Yes, yes I am. I am going to Africa in a few short days and I’m not sure it will ever feel real. As I sit on my flight back to Indiana, relishing the first few moments I have had to process and dream about this trip, I gracefully recall all the reasons I don’t want to go. Reason #1: the actual “going” on the trip…as in on an airplane. My international experience consists of a family trip to Canada. My longest flight clocks in at a mere six hours, Chicago to Anchorage, where my only means of survival was pretending I could sleep. When discussing our upcoming flight to Zambia I ask my teammates to kindly not speak of the hours I will spend on a plane but rather drag me on and hold my hand when I go stir crazy. Sounds like a reasonable concern. Reason #2: my team [how awful does that sound?]. I grew up in a family with seven children so while I feel somewhat prepared to live with fifteen other students for three months in a country I’ve never lived in before likeeeee I’d rather not. I am sure at least one of them will annoy me with their chewing when we eat [I just know my family is rolling their eyes]. So here are the solutions I have thought hard and long about. Solution to concern #1: I HAVE NONE. Except maybe the hand holding. Or you could lure me on the plane by baiting me with cake donuts. Either option will probably work….but I would obviously prefer the donuts–no frosting or sprinkles please. Solution #2: [I am actually going to be serious now so just prepare your heart and mind] As I am sitting on my plane, typing out these words, expressing my ridiculous concerns with my Father I realize he cares. He has already seen it all and he is going before. Then he spoke the most precious words and said, “Your native kin.” Then [to no surprise of anyone who knows me] I cried. On the freaking plane wedged between a man rotating between reading and sleeping every five minutes and a woman who, without vocalization, insists on chewing her gum louder than a jack hammer in my ear. My native kin. He spoke it over my team of students, teachers and resident directors. He spoke it over my native kinsmen I have yet to meet in a country I know so little of but know will capture parts of my heart I didn’t know existed. He even spoke it over this man who can’t decide if he can sleep and this incessant gum chewer. And then I say, “I am going to Africa.” And I am made aware that I am deep in darkness about what lies ahead. I am, however, expectant. I am expectant of what the future holds for me and my newly found native kin.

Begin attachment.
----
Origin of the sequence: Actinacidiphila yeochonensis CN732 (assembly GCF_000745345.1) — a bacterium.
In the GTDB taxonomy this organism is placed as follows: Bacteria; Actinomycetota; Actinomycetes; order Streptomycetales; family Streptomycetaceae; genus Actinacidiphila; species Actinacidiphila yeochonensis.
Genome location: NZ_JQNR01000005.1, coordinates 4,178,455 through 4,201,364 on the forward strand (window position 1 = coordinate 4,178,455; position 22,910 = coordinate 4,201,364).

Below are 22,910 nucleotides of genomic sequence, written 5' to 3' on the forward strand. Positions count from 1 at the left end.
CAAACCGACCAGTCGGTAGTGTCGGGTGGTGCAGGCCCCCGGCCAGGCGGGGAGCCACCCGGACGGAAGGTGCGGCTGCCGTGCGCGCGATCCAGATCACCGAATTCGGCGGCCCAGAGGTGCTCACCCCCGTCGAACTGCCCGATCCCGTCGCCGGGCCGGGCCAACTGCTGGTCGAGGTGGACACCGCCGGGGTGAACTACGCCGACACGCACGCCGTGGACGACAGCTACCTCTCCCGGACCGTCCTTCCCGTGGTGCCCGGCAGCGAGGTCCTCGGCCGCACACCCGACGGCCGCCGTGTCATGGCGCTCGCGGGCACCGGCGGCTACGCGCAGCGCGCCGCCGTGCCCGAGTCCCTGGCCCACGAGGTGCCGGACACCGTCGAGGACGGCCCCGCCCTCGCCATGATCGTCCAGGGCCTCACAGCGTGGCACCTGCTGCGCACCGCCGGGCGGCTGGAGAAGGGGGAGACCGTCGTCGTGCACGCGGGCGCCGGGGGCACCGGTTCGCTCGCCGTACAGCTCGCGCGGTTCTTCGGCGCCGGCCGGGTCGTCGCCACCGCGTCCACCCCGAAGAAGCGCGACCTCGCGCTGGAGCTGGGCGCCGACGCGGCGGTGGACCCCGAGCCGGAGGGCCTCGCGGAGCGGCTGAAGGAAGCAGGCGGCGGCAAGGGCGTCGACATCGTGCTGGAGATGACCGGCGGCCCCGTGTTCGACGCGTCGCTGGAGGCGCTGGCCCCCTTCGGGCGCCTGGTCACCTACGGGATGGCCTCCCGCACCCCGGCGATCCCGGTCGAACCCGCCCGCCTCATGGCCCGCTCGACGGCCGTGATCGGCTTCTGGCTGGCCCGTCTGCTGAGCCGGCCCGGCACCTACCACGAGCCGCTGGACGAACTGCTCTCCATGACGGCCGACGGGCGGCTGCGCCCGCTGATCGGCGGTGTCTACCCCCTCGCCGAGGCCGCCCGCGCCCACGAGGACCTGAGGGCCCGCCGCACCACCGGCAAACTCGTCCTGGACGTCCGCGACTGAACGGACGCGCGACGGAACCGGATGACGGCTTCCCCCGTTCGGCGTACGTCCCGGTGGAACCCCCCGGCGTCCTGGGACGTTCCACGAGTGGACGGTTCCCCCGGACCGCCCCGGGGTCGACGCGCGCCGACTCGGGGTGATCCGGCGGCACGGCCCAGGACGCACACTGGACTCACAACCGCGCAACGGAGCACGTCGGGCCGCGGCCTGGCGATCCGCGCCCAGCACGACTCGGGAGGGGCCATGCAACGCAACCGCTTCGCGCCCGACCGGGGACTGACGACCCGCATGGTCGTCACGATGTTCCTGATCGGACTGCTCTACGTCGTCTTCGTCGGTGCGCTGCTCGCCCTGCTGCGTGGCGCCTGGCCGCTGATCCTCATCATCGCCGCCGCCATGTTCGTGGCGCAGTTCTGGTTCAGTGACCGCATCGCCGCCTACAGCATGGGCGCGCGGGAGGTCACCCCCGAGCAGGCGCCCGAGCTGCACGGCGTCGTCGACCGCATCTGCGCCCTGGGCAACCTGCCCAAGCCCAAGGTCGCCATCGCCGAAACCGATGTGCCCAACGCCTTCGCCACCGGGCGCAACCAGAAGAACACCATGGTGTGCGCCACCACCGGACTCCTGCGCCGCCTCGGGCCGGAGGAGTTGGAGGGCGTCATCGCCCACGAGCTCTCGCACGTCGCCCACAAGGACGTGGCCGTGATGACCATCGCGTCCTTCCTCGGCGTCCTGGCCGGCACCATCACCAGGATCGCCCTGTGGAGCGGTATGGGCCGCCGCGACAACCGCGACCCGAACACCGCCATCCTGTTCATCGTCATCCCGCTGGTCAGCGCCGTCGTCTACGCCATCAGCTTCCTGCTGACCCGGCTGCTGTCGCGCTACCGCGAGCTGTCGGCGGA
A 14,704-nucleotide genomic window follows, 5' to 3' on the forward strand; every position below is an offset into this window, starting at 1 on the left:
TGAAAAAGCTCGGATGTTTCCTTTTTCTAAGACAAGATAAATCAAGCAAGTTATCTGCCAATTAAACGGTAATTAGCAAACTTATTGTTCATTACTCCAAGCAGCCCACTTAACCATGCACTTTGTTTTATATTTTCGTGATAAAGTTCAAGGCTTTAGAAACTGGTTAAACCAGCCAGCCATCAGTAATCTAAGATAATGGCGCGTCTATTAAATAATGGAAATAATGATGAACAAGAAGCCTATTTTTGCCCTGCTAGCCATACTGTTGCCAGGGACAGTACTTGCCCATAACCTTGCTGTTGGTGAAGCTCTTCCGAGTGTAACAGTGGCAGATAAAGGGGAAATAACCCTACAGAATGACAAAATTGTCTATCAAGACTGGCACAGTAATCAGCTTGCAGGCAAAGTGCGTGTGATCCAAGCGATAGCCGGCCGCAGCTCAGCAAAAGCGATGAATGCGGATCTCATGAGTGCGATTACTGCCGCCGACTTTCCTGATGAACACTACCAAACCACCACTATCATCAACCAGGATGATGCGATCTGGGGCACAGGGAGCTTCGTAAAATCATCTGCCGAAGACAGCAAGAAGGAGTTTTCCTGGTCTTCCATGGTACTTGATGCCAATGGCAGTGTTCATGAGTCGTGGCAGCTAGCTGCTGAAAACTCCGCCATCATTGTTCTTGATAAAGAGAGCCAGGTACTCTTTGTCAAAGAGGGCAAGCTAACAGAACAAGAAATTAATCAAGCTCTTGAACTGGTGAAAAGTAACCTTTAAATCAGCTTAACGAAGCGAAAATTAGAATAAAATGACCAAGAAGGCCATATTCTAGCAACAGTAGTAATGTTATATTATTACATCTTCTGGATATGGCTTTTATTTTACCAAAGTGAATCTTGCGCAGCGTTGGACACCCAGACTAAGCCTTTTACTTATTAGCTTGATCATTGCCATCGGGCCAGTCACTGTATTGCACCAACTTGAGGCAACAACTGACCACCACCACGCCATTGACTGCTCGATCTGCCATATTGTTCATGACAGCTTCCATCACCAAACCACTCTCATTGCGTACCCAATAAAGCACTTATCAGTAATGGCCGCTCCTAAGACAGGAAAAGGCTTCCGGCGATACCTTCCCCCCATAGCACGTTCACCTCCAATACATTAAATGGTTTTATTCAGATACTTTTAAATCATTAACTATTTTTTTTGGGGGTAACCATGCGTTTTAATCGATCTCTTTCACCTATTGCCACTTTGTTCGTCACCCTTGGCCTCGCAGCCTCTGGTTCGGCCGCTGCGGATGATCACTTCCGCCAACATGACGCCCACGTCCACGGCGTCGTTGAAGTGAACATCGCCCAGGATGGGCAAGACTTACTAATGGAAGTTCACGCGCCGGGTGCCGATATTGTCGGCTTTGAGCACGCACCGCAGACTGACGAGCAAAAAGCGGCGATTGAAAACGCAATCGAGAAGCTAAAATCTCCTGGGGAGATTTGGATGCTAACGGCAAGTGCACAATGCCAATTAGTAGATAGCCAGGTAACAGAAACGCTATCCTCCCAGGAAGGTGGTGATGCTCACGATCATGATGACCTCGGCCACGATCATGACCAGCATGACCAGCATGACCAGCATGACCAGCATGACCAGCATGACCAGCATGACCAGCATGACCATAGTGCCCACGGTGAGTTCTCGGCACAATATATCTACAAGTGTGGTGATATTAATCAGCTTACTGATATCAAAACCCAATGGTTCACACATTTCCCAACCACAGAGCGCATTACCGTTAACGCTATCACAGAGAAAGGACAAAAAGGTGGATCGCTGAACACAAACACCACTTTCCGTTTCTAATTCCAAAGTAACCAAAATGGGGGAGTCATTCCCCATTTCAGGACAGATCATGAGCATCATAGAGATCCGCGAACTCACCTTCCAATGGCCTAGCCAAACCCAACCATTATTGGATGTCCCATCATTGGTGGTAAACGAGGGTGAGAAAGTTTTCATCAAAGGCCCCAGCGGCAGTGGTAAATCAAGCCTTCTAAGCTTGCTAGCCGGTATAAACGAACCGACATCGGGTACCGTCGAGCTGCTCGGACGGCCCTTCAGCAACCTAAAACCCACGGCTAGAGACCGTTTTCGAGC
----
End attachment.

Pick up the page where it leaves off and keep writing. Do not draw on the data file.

So now what? Now it’s your turn because you too are a part of this kinship and probably I need you. My team needs you. Today sixteen students move back on to a campus that won’t know us for three months. Tomorrow we continue our classwork [which I may or may not have done between flights in lieu of the due date being my day of travel] as well as our training and prep for this unnatural experience. In my previous oh-so-long-ago post about this trip I mentioned one of my favorite hymns, Little Is Much When God Is In It. One of my favorite verses says, “Are you laid aside from service? Body worn from toil and care. You can still be in the battle in the sacred places of prayer.” [I literally can’t write those words without singing them — in my head of course…I am on an airplane.] While I am sure many of you are able-bodied, you are not going to suffer through this exceedingly long flight I am called to endure [yes I recognize that statement is dripping in drama…just call me The Queen]. I would ask that you, even now, pray for us and for our excited, nervous, and [yes, even my] dramatic hearts. You are so valued. Thank you for being a part of my native kin.